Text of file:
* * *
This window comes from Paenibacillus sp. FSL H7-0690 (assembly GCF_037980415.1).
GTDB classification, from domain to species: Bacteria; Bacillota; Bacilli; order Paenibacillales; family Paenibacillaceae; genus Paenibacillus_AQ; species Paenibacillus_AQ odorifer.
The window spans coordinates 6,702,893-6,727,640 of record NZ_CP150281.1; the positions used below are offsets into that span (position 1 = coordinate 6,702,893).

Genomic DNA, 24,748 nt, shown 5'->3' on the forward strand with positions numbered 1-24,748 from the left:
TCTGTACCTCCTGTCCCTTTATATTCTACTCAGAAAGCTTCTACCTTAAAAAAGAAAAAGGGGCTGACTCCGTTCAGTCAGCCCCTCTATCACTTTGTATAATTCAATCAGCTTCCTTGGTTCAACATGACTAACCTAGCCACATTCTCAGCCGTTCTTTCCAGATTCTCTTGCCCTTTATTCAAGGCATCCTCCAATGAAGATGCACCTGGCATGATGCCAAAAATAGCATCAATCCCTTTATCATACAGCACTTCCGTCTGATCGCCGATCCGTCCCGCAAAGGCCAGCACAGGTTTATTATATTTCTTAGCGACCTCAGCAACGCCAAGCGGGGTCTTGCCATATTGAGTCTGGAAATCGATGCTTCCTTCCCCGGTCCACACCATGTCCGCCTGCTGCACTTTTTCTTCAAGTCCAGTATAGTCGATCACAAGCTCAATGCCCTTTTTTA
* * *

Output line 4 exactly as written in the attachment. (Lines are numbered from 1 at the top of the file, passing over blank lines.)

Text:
Genomic DNA, 24,748 nt, shown 5'->3' on the forward strand with positions numbered 1-24,748 from the left: